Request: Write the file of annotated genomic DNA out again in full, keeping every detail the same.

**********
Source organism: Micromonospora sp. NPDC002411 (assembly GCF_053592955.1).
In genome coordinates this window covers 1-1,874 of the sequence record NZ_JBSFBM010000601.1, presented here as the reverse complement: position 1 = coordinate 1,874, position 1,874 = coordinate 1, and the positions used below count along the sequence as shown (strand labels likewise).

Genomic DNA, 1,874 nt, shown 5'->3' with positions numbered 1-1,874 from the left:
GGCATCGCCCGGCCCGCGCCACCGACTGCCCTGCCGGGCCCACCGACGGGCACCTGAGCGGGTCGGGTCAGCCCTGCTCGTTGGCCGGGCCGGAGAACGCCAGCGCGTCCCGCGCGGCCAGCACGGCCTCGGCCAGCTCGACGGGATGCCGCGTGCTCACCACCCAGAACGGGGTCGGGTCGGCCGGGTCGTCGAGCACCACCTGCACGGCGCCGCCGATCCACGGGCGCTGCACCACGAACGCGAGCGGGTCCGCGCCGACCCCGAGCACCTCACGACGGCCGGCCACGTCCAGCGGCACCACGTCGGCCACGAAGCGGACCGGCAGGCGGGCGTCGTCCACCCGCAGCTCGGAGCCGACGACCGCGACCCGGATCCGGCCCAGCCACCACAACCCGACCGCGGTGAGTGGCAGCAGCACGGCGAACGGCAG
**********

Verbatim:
Source organism: Micromonospora sp. NPDC002411 (assembly GCF_053592955.1).
In genome coordinates this window covers 1-1,874 of the sequence record NZ_JBSFBM010000601.1, presented here as the reverse complement: position 1 = coordinate 1,874, position 1,874 = coordinate 1, and the positions used below count along the sequence as shown (strand labels likewise).

Genomic DNA, 1,874 nt, shown 5'->3' with positions numbered 1-1,874 from the left:
GGCATCGCCCGGCCCGCGCCACCGACTGCCCTGCCGGGCCCACCGACGGGCACCTGAGCGGGTCGGGTCAGCCCTGCTCGTTGGCCGGGCCGGAGAACGCCAGCGCGTCCCGCGCGGCCAGCACGGCCTCGGCCAGCTCGACGGGATGCCGCGTGCTCACCACCCAGAACGGGGTCGGGTCGGCCGGGTCGTCGAGCACCACCTGCACGGCGCCGCCGATCCACGGGCGCTGCACCACGAACGCGAGCGGGTCCGCGCCGACCCCGAGCACCTCACGACGGCCGGCCACGTCCAGCGGCACCACGTCGGCCACGAAGCGGACCGGCAGGCGGGCGTCGTCCACCCGCAGCTCGGAGCCGACGACCGCGACCCGGATCCGGCCCAGCCACCACAACCCGACCGCGGTGAGTGGCAGCAGCACGGCGAACGGCAG